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J Anal Toxicol. 2013 May;37(4):195-202. doi: 10.1093/jat/bkt020. Epub 2013 Mar 18.

Quantitation of urinary volatile nitrosamines from exposure to tobacco smoke.

Author information

  • 1Tobacco and Volatiles Branch, Division of Laboratory Sciences, National Center for Environmental Health, Centers for Disease Control and Prevention, Atlanta, GA, USA. tvh2@cdc.gov

Erratum in

  • J Anal Toxicol. 2014 Jan-Feb;38(1):62.

Abstract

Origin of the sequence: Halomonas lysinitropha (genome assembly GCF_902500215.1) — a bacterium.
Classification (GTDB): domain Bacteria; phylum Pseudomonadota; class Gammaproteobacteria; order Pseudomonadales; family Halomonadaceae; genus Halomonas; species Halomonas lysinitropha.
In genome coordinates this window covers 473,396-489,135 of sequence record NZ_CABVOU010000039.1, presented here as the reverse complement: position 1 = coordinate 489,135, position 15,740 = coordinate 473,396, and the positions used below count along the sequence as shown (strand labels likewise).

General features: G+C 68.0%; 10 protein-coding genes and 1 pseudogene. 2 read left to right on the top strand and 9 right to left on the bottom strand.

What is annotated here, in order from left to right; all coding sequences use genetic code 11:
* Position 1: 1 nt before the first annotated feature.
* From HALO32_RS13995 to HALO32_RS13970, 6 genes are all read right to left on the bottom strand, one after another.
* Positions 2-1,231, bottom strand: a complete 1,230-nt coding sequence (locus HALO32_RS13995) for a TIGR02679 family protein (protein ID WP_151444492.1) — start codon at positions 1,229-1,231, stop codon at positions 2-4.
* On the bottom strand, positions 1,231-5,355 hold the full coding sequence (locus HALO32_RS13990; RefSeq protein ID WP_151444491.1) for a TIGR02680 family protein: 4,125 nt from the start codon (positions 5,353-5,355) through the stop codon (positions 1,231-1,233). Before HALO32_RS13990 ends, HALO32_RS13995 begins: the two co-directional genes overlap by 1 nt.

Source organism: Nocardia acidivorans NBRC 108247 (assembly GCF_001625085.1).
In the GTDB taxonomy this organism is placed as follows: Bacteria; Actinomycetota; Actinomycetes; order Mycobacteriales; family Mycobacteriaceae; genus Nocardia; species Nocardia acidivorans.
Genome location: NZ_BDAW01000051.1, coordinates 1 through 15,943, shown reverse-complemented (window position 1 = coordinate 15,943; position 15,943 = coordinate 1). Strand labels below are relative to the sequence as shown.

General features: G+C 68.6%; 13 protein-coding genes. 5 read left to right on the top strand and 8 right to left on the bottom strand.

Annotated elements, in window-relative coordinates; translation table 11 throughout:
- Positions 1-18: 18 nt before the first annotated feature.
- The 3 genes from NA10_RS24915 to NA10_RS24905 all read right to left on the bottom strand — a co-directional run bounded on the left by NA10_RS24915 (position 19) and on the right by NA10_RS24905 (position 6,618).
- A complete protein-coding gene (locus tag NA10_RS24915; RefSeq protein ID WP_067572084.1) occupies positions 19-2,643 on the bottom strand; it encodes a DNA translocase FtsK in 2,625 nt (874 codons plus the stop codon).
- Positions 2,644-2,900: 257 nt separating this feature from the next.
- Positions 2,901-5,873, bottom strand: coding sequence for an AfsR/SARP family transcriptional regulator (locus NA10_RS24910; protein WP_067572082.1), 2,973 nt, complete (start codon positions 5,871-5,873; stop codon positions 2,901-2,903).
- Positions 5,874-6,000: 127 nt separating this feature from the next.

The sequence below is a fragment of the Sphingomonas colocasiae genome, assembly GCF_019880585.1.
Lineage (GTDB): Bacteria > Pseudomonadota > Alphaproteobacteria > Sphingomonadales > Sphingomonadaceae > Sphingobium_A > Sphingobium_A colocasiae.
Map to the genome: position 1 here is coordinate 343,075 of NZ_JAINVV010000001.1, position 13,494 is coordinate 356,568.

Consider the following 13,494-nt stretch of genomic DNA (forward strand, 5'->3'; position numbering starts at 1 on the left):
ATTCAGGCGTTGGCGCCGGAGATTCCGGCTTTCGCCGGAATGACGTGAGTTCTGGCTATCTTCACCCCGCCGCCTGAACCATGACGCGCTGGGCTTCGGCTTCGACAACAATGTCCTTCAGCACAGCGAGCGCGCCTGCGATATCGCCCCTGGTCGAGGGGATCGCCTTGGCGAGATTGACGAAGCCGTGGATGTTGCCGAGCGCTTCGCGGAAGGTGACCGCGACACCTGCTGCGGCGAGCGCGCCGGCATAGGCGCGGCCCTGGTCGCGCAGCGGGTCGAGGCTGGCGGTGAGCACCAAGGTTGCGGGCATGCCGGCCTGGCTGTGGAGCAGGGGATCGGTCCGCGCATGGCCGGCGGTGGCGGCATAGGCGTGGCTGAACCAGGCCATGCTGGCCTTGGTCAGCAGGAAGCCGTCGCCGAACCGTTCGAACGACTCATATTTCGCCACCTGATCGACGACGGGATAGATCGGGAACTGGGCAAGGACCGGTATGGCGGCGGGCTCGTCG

A sensitive and selective method was developed and validated to detect six volatile nitrosamines (N-nitrosodimethylamine, N-nitrosomethylethylamine, N-nitrosodiethylamine, N-nitrosopiperidine, N-nitrosopyrrolidine and N-nitrosomorpholine) in human urine. This method uses a liquid-liquid extraction cartridge followed by analysis with gas chromatography-tandem mass spectrometry (GC-MS-MS) and quantification based on isotopic dilution. This is the first GC-MS-MS method reported for measuring volatile nitrosamines in human urine. This method reduces the sample volume required in other methods from 5-25 to 2 mL. The limits of detection (2.62, 1.99, 2.73, 0.65, 0.25, 3.66 pg/mL, respectively) were better than existing methods, largely because of improved positive chemical ionization achieved by using ammonia gas and reducing background noise. Using nitrogen as the collision gas allowed the confirmation transition in the low mass region to be monitored. The analysis of human urine using this validated method is accurate (relative bias of 0-19%) and precise (relative standard deviation of 0.2-18% over two months of analyses). The validated method was applied to 100 urine samples and the levels of all six volatile nitrosamines were reported for the first time in urine specimens collected from smokers and nonsmokers, with smoking status determined by urinary cotinine measurement. Among 100 smokers and nonsmokers, the levels of three analytes (N-nitrosodimethylamine, N-nitrosomethylethylamine and N-nitrosopiperidine) were significantly higher in smokers than nonsmokers (p < 0.05).

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